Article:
The Institute of Botany at the University of Innsbruck has a tradition that goes back more than 150 years. Today, its main focus is on the functional biodiversity of alpine plants and communities at the interface between physiology, ecology and evolutionary systematics. A total of ten research groups in two units, the Unit of Functional Plant Biology and the Unit of Plant Evolution and Diversity, work on the following topics:
- Biodiversity in the Alps and other mountain ranges
- Adaptation processes to extreme environments
- Effects of climate change
- Extant and past vegetation dynamics
- Applied research
The Institute maintains the Botanical Garden in Innsbruck, the Alpine Garden on Mt. Patscherkofel close to Innsbruck, the Herbarium, the Culture Collection of Algae, the Plant Science Education Center and the Pollen Alert Service. The Botanical Garden in Innsbruck was established in 1793 and has been in its present location since 1911. Today, it includes a living collection of more than 7,000 plant species.
The Institute of Botany is part of the research focus “Alpine Space – Man and Environment” (https://www.uibk.ac.at/alpinerraum) and the Centre for Molecular Biosciences Innsbruck (https://www.uibk.ac.at/cmbi). It is responsible for the main part of the Tyrolean Alps LTER/LTSER Platform at the Alpine Research Centre Obergurgl (https://www.uibk.ac.at/afo), and it is also a partner in the worldwide operating programme GLORIA (https://www.gloria.ac.at).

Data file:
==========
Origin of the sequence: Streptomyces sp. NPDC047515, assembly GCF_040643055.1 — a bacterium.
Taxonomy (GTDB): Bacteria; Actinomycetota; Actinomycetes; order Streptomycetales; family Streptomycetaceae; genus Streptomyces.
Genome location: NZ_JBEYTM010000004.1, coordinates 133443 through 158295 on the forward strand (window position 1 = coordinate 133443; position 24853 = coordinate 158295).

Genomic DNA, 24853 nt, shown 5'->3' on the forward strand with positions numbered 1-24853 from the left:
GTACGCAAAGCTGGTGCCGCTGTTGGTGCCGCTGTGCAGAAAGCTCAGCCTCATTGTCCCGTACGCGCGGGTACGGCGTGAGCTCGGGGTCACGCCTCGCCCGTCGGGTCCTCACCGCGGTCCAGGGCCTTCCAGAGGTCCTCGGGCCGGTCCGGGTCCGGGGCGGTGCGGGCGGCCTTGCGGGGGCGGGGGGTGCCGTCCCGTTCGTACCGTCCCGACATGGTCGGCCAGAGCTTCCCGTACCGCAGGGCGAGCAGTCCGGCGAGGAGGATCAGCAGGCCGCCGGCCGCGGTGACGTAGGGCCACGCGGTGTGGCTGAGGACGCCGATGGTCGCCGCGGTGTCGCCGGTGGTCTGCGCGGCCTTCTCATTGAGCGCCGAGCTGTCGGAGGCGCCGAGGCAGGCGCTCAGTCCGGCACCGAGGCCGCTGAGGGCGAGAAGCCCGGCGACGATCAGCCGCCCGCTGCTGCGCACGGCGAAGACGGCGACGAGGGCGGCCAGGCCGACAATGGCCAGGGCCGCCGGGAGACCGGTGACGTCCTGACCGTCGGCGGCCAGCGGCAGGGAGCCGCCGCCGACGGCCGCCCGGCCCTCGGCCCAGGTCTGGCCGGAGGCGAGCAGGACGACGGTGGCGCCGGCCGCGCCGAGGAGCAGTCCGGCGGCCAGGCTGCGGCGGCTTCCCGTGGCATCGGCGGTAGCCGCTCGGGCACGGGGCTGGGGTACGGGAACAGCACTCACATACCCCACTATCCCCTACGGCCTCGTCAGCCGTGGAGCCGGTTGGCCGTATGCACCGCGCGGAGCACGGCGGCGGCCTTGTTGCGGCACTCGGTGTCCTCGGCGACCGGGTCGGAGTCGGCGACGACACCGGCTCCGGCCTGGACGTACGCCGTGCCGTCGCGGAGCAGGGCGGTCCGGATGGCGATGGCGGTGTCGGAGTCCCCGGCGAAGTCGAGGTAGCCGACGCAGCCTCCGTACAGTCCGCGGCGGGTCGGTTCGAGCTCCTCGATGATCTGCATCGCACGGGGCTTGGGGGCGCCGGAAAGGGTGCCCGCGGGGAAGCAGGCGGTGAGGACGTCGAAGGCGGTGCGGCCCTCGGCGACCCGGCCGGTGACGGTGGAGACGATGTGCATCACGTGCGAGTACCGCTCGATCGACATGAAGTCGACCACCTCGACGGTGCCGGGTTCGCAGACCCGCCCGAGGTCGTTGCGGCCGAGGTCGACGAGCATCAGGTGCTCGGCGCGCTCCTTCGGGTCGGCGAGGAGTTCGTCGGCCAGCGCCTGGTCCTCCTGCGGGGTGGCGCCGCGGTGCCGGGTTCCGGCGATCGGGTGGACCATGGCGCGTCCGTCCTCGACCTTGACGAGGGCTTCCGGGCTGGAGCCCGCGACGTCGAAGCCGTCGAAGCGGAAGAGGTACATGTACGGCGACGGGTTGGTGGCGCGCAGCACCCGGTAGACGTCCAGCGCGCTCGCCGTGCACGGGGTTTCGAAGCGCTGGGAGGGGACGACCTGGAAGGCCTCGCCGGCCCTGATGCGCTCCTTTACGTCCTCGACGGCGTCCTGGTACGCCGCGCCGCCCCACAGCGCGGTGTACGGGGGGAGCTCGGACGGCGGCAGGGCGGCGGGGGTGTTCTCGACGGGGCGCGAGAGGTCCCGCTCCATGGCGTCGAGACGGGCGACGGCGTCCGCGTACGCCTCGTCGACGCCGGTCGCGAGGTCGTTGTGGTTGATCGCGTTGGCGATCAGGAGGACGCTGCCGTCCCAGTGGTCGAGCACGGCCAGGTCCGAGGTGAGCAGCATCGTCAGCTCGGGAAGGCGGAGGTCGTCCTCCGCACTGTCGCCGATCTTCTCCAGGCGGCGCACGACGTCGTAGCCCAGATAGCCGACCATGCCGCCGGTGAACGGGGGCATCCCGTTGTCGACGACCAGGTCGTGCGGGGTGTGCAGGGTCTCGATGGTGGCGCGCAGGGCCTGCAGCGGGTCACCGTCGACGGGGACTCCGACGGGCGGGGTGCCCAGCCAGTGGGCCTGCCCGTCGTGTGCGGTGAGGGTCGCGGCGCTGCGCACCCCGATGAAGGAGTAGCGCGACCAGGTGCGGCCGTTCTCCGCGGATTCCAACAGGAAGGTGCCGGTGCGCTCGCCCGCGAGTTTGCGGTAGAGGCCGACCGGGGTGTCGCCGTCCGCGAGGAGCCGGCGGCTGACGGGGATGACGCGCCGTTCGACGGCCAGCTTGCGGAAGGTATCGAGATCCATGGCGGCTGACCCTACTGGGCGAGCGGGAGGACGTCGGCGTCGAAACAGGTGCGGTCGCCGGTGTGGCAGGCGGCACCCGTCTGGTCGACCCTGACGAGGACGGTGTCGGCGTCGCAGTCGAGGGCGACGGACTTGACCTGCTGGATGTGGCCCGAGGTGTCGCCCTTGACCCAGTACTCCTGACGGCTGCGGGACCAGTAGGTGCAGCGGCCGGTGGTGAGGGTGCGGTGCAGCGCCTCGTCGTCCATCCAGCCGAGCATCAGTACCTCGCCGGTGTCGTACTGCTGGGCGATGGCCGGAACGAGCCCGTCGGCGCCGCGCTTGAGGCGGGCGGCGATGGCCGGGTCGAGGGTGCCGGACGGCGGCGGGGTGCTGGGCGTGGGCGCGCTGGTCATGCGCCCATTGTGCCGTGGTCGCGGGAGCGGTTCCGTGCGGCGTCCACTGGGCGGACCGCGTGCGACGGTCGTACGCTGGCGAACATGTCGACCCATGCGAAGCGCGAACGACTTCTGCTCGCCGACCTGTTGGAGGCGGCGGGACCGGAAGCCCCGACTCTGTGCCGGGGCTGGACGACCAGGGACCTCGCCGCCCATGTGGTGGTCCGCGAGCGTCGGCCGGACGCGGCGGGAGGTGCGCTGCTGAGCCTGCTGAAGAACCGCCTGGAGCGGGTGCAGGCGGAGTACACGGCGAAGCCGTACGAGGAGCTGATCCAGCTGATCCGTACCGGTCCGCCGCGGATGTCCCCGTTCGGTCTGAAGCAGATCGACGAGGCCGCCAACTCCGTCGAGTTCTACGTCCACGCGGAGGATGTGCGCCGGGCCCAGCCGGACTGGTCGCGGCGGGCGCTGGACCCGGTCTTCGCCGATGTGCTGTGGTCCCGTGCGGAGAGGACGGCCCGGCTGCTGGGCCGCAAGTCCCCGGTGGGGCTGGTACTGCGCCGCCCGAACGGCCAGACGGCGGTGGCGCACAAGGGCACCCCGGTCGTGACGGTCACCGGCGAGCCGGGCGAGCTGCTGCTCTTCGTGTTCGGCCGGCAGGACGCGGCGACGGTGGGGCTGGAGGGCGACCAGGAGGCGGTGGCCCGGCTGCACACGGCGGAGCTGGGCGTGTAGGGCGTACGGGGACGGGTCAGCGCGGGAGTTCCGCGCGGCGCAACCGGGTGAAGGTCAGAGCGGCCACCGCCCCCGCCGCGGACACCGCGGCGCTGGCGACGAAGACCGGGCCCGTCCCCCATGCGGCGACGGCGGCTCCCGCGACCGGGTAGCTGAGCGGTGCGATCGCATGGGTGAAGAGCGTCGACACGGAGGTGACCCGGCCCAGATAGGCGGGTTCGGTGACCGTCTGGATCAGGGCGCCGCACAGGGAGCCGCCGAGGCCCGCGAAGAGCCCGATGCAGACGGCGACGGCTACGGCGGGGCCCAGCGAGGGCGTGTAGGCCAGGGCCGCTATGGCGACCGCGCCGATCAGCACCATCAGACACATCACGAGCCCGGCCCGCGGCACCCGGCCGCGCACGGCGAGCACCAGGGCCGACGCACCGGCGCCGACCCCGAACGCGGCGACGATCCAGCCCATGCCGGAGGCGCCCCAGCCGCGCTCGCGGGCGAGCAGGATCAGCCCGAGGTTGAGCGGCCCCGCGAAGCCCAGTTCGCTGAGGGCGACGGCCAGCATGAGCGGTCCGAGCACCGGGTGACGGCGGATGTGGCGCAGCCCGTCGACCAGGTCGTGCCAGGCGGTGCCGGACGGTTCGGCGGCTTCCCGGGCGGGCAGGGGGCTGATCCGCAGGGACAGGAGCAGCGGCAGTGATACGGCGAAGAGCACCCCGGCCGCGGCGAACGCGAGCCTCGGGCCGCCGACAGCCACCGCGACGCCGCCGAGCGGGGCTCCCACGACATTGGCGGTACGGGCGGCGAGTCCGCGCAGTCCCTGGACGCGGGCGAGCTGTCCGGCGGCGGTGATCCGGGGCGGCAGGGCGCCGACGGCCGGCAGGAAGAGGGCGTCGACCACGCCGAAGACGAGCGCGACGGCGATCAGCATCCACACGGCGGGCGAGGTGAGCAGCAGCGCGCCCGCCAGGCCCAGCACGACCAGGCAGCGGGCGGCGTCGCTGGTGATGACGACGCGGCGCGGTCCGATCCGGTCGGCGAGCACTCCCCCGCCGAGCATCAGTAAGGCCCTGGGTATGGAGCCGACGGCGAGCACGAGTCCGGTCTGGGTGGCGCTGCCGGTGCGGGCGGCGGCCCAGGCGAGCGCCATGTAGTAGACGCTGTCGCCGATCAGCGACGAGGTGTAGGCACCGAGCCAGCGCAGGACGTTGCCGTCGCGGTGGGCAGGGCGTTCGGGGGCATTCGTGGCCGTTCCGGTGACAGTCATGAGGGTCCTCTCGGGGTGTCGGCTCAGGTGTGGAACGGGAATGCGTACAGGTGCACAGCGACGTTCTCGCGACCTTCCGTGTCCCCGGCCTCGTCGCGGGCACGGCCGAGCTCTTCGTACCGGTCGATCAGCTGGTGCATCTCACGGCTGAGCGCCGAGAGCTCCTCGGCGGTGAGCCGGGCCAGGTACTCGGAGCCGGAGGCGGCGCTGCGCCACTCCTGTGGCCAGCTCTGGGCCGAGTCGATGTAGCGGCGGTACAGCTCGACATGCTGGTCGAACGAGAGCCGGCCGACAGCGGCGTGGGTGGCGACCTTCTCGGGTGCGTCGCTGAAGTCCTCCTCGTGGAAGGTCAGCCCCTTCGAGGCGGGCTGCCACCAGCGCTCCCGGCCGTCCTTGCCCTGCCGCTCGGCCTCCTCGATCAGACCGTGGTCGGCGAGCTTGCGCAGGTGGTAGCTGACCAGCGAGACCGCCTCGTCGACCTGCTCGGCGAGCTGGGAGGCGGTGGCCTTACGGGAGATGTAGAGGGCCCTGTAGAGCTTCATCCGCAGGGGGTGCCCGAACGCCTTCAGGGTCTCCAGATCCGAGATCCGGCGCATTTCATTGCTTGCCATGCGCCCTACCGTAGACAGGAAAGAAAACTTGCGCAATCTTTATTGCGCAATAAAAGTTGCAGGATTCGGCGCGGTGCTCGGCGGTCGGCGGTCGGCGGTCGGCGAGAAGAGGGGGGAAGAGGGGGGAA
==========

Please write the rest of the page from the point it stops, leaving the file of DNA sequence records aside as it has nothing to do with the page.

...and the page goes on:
Within the joint project, Alpine Seed Conservation and Research, the Institute is responsible for the collection of 100 alpine species from the Eastern Alps of North and East Tyrol. The PhD research programme will analyse the effects of environmental conditions and provenances on the germination of different alpine species in contrast to migrating species from lower altitudes. A common garden experiment will be used to compare the germination dynamics of Alpine Saxifraga species.